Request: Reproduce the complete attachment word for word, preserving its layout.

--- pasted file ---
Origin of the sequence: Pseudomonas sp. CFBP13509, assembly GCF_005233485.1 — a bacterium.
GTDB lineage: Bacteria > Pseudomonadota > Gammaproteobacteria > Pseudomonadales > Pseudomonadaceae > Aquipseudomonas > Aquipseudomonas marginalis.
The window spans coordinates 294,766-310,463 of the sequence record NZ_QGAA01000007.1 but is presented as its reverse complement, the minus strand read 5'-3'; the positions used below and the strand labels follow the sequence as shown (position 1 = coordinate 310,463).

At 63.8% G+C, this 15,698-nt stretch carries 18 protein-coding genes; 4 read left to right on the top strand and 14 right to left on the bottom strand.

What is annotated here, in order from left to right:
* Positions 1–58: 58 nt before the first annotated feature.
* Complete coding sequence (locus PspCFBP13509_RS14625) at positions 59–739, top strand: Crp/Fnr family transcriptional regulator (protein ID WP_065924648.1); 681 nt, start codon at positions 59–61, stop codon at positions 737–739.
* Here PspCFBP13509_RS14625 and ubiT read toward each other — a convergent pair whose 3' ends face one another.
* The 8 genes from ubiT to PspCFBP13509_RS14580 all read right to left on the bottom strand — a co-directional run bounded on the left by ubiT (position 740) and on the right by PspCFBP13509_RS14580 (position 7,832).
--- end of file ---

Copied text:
Origin of the sequence: Pseudomonas sp. CFBP13509, assembly GCF_005233485.1 — a bacterium.
GTDB lineage: Bacteria > Pseudomonadota > Gammaproteobacteria > Pseudomonadales > Pseudomonadaceae > Aquipseudomonas > Aquipseudomonas marginalis.
The window spans coordinates 294,766-310,463 of the sequence record NZ_QGAA01000007.1 but is presented as its reverse complement, the minus strand read 5'-3'; the positions used below and the strand labels follow the sequence as shown (position 1 = coordinate 310,463).

At 63.8% G+C, this 15,698-nt stretch carries 18 protein-coding genes; 4 read left to right on the top strand and 14 right to left on the bottom strand.

What is annotated here, in order from left to right:
* Positions 1–58: 58 nt before the first annotated feature.
* Complete coding sequence (locus PspCFBP13509_RS14625) at positions 59–739, top strand: Crp/Fnr family transcriptional regulator (protein ID WP_065924648.1); 681 nt, start codon at positions 59–61, stop codon at positions 737–739.
* Here PspCFBP13509_RS14625 and ubiT read toward each other — a convergent pair whose 3' ends face one another.
* The 8 genes from ubiT to PspCFBP13509_RS14580 all read right to left on the bottom strand — a co-directional run bounded on the left by ubiT (position 740) and on the right by PspCFBP13509_RS14580 (position 7,832).